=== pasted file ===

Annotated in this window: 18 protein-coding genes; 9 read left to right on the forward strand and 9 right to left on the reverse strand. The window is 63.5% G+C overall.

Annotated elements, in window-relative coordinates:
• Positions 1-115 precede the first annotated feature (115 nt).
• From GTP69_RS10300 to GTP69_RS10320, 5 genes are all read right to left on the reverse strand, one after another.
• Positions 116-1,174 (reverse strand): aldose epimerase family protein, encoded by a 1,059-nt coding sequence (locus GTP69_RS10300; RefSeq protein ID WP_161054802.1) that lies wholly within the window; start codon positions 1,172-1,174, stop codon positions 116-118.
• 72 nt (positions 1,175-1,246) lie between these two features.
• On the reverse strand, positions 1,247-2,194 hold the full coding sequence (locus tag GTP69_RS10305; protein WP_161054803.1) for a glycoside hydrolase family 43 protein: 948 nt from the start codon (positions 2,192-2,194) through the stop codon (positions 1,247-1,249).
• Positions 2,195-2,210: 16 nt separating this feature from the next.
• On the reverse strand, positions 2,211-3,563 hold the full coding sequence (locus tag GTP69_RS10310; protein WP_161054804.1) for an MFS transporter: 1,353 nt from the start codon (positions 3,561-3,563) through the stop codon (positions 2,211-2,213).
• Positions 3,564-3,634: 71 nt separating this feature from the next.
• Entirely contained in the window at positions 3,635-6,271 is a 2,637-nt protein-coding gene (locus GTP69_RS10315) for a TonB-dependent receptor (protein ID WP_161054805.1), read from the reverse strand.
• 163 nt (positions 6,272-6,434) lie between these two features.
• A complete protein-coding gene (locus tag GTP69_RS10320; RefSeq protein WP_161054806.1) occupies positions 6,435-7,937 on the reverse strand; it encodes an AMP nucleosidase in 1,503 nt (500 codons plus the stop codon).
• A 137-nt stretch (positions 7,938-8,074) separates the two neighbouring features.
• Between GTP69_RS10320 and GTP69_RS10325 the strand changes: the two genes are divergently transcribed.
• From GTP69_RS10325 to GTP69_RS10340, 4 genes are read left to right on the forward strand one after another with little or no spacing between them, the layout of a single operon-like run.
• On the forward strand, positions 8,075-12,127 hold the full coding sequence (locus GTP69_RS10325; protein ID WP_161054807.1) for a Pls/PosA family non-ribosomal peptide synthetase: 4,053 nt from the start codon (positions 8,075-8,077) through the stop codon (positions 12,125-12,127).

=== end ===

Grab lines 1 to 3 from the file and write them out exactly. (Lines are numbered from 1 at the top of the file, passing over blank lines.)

Annotated in this window: 18 protein-coding genes; 9 read left to right on the forward strand and 9 right to left on the reverse strand. The window is 63.5% G+C overall.

Annotated elements, in window-relative coordinates:
• Positions 1-115 precede the first annotated feature (115 nt).